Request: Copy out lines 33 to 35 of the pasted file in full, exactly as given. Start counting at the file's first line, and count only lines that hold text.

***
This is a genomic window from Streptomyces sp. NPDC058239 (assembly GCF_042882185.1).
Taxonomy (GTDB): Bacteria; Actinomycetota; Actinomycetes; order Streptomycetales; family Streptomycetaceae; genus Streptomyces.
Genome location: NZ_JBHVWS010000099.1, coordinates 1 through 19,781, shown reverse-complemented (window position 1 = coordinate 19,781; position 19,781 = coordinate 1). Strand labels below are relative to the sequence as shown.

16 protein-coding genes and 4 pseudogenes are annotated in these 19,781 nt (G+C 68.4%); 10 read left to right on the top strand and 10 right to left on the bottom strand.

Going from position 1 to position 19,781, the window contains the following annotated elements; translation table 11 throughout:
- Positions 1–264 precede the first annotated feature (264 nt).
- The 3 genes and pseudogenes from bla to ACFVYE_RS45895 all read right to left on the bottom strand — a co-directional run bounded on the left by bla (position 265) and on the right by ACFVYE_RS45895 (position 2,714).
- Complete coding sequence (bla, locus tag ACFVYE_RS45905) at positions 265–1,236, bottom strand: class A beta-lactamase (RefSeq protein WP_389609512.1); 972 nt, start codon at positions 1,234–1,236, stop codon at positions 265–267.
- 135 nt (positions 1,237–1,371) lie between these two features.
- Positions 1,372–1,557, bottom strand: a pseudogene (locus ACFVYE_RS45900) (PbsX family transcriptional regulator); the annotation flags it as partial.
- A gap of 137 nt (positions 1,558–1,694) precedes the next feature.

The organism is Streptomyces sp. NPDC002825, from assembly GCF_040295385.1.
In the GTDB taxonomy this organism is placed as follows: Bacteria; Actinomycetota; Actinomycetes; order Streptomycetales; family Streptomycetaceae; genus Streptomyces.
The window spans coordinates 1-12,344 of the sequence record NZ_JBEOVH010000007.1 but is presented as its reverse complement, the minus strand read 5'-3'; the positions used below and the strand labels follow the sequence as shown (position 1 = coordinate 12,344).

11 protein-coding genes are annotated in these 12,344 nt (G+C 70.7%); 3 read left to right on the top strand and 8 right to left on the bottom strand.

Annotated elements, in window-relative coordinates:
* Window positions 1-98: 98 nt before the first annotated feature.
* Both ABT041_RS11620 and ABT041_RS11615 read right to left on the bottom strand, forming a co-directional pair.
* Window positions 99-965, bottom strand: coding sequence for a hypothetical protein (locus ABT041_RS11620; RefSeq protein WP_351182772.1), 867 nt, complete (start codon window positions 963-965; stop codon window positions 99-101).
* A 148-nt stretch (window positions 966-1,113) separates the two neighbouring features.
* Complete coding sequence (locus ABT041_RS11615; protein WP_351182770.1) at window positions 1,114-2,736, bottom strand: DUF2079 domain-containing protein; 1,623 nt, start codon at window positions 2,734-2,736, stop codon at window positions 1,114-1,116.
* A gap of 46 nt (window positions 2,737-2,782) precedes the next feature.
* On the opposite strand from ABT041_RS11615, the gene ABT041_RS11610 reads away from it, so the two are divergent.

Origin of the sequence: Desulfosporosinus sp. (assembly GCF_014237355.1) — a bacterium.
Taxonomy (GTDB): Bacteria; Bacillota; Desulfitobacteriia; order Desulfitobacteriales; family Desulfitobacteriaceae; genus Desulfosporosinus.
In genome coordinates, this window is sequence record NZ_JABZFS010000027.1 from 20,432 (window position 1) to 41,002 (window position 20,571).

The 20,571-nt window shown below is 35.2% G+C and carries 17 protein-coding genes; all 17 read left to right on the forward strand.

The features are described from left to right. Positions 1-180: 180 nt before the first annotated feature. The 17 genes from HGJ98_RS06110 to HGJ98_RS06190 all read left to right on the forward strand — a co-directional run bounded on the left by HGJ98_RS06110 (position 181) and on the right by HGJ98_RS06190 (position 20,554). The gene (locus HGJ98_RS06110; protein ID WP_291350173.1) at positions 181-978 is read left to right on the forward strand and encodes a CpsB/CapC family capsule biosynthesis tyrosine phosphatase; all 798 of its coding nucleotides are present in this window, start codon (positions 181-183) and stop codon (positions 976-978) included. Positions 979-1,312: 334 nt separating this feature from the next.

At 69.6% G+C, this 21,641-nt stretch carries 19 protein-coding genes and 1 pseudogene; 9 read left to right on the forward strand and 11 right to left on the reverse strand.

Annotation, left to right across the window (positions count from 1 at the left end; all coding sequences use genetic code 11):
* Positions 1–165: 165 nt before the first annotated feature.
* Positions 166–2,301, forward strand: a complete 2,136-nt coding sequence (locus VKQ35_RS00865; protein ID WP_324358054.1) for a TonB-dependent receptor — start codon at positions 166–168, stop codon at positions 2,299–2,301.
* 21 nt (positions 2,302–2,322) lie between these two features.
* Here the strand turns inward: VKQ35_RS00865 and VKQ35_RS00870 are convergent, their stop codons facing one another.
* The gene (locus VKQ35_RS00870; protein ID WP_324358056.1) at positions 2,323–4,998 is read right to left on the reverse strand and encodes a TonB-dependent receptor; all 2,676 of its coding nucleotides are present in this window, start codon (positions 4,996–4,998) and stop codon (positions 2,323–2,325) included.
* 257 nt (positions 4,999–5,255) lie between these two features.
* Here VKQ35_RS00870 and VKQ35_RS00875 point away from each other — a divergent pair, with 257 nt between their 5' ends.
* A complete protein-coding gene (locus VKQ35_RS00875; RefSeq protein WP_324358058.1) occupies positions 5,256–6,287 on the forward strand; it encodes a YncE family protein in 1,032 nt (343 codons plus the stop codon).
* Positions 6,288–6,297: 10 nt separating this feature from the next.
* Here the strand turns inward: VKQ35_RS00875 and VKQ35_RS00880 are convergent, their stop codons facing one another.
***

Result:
* 21 nt (positions 2,302–2,322) lie between these two features.
* Here the strand turns inward: VKQ35_RS00865 and VKQ35_RS00870 are convergent, their stop codons facing one another.
* The gene (locus VKQ35_RS00870; protein ID WP_324358056.1) at positions 2,323–4,998 is read right to left on the reverse strand and encodes a TonB-dependent receptor; all 2,676 of its coding nucleotides are present in this window, start codon (positions 4,996–4,998) and stop codon (positions 2,323–2,325) included.